“I am not an economist. I am just giving you the trends that we see in our business,” Floreani added.

Floreani noted the internal need for improved customer efficiency and its respective handling, comparing it to a factory operation that always offers the highest of quality and training, specifically due to the massive number of customer transactions handled on a daily basis.

“We are a really big customer centric company—it’s in our DNA. Companies on Wall Street and companies in the TSX approach us wanting to improve their sourcing. Companies ask how we can re-engineer their supply chain because they feel it is not completely efficient,” Floreani said. “Our network for international express is really a competitive edge. Across any industry in the world, we claim to be the most international company, meaning we have the most countries where we operate ourselves, not like distributing with a company that is taking care of a location.”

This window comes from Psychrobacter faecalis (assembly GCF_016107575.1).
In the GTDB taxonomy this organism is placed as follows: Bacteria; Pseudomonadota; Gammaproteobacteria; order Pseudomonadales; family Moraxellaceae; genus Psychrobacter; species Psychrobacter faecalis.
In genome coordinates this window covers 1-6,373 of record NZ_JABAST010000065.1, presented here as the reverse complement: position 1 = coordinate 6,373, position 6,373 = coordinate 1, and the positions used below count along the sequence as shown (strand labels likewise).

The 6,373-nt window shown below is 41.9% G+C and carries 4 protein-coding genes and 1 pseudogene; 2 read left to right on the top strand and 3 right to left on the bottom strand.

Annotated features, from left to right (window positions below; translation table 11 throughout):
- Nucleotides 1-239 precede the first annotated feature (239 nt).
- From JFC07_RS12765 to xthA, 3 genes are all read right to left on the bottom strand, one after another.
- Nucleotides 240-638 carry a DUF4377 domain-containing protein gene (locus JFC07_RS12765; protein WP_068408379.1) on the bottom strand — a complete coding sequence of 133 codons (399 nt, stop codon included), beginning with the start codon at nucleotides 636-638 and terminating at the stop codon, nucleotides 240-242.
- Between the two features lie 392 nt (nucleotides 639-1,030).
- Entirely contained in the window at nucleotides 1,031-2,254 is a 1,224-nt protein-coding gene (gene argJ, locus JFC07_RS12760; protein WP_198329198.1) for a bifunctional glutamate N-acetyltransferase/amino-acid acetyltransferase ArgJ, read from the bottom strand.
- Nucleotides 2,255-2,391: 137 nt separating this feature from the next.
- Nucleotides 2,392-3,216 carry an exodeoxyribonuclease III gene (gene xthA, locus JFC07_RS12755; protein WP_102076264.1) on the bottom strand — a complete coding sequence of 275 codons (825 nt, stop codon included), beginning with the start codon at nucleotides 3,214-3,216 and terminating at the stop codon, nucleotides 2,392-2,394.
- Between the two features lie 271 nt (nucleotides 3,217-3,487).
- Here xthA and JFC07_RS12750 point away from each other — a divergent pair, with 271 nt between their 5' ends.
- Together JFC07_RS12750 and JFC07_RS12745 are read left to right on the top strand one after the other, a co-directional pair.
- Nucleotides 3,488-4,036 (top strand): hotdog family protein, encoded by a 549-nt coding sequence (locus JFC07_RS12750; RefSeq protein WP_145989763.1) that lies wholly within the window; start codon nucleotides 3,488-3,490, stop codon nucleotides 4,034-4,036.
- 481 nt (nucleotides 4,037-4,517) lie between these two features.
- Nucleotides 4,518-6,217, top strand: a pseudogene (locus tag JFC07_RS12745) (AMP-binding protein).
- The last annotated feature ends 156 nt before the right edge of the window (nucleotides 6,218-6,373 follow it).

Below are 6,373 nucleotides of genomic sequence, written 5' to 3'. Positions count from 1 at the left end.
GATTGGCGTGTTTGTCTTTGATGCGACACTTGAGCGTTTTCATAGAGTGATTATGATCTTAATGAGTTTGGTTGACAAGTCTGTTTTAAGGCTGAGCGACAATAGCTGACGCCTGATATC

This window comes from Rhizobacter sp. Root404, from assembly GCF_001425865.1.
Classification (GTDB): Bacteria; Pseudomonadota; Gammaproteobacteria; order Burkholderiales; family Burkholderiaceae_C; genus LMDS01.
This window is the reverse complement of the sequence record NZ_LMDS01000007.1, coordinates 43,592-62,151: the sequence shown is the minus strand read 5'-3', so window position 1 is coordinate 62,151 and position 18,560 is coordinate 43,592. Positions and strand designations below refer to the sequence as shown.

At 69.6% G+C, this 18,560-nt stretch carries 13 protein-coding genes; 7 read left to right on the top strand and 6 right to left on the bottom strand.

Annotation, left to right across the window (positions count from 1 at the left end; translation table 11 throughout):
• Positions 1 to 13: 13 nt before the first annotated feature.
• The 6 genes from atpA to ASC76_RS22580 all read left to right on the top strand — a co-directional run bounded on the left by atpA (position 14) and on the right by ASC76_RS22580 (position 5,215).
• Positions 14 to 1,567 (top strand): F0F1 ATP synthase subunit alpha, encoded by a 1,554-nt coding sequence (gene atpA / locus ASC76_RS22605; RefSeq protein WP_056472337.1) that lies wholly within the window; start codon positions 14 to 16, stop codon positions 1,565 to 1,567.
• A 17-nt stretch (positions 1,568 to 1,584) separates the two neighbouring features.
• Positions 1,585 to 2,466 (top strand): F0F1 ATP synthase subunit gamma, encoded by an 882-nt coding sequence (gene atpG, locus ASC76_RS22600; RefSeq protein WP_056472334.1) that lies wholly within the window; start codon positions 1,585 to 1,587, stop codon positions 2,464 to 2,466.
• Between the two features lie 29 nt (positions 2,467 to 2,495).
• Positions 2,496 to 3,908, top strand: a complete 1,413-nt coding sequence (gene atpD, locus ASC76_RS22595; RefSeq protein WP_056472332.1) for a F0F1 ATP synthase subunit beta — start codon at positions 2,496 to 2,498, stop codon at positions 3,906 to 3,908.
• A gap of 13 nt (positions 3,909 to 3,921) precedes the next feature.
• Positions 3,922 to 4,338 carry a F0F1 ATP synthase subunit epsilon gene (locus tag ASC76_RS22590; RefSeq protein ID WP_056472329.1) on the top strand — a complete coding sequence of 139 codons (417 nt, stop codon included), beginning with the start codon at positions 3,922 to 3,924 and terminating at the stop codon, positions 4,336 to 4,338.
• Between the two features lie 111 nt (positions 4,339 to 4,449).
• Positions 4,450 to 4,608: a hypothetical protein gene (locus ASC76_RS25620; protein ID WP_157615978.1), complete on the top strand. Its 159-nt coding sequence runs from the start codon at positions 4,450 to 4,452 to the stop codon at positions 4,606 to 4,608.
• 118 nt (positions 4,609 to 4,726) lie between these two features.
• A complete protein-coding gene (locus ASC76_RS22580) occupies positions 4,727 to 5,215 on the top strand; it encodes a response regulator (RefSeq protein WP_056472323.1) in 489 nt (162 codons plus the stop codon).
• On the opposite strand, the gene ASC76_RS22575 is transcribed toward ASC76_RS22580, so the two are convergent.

Recession navigation

DHL saw the recession as an opportunity to supply better value to its client during a critical time.

“Recessions might always look a bit far stretched or bullshit, but it’s the truth,” Floreani said. “But the recession is also opportunities too. To convince you that [the recession] is not bullshit, we had our best year worldwide in many years in 2009, taking advantage of the recession to attack some of our challenges.”

Accordingly, DHL introduced new motions where its delivery zones were expanded and, even more impressively, its delivery promptness improved. More flights are in place to improve transit in order to maintain DHL’s worldwide leadership. The other side of that equation, facing a one or two per cent downturn, is that there was still a sense of an adjustment for the company, adjusting its course and thinking a little bit differently, a little more creatively. In yielding positive results, DHL remapped some of its processes, refining its approach to achieve better results not only financially, but also with improved on-time service for a complete re-engineering of its operations.